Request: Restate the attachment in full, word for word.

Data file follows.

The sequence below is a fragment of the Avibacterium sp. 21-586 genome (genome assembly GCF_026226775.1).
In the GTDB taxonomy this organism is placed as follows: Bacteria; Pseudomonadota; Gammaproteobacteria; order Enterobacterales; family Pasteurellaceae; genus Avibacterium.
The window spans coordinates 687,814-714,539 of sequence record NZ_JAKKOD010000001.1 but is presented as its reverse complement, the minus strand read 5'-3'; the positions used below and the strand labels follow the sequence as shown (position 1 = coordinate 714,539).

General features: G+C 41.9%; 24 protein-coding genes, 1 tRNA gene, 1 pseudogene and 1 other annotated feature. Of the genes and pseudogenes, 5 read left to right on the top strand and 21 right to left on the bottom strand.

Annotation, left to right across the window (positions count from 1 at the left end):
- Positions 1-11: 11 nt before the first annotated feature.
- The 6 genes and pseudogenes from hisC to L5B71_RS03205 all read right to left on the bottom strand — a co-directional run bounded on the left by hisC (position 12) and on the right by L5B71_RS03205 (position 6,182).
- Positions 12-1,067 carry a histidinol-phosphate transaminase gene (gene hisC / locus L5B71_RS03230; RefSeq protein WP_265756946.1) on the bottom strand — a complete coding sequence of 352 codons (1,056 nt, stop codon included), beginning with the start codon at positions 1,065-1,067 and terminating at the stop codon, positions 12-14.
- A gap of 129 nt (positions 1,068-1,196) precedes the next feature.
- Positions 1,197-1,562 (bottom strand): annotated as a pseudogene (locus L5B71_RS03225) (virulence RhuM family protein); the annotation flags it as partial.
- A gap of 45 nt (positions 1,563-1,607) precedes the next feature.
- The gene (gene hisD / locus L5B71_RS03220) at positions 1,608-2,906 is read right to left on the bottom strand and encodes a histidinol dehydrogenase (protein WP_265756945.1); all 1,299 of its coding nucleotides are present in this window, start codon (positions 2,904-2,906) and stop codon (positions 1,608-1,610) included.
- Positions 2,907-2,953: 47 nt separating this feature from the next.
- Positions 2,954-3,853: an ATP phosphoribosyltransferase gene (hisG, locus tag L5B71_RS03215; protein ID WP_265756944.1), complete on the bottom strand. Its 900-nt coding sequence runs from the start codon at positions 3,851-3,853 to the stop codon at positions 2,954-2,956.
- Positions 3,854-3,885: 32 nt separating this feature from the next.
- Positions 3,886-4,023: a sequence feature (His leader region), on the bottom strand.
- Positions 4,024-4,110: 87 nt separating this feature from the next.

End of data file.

The sequence below is a fragment of the Avibacterium sp. 21-586 genome (genome assembly GCF_026226775.1).
In the GTDB taxonomy this organism is placed as follows: Bacteria; Pseudomonadota; Gammaproteobacteria; order Enterobacterales; family Pasteurellaceae; genus Avibacterium.
The window spans coordinates 687,814-714,539 of sequence record NZ_JAKKOD010000001.1 but is presented as its reverse complement, the minus strand read 5'-3'; the positions used below and the strand labels follow the sequence as shown (position 1 = coordinate 714,539).

General features: G+C 41.9%; 24 protein-coding genes, 1 tRNA gene, 1 pseudogene and 1 other annotated feature. Of the genes and pseudogenes, 5 read left to right on the top strand and 21 right to left on the bottom strand.

Annotation, left to right across the window (positions count from 1 at the left end):
- Positions 1-11: 11 nt before the first annotated feature.
- The 6 genes and pseudogenes from hisC to L5B71_RS03205 all read right to left on the bottom strand — a co-directional run bounded on the left by hisC (position 12) and on the right by L5B71_RS03205 (position 6,182).
- Positions 12-1,067 carry a histidinol-phosphate transaminase gene (gene hisC / locus L5B71_RS03230; RefSeq protein WP_265756946.1) on the bottom strand — a complete coding sequence of 352 codons (1,056 nt, stop codon included), beginning with the start codon at positions 1,065-1,067 and terminating at the stop codon, positions 12-14.
- A gap of 129 nt (positions 1,068-1,196) precedes the next feature.
- Positions 1,197-1,562 (bottom strand): annotated as a pseudogene (locus L5B71_RS03225) (virulence RhuM family protein); the annotation flags it as partial.
- A gap of 45 nt (positions 1,563-1,607) precedes the next feature.
- The gene (gene hisD / locus L5B71_RS03220) at positions 1,608-2,906 is read right to left on the bottom strand and encodes a histidinol dehydrogenase (protein WP_265756945.1); all 1,299 of its coding nucleotides are present in this window, start codon (positions 2,904-2,906) and stop codon (positions 1,608-1,610) included.
- Positions 2,907-2,953: 47 nt separating this feature from the next.
- Positions 2,954-3,853: an ATP phosphoribosyltransferase gene (hisG, locus tag L5B71_RS03215; protein ID WP_265756944.1), complete on the bottom strand. Its 900-nt coding sequence runs from the start codon at positions 3,851-3,853 to the stop codon at positions 2,954-2,956.
- Positions 3,854-3,885: 32 nt separating this feature from the next.
- Positions 3,886-4,023: a sequence feature (His leader region), on the bottom strand.
- Positions 4,024-4,110: 87 nt separating this feature from the next.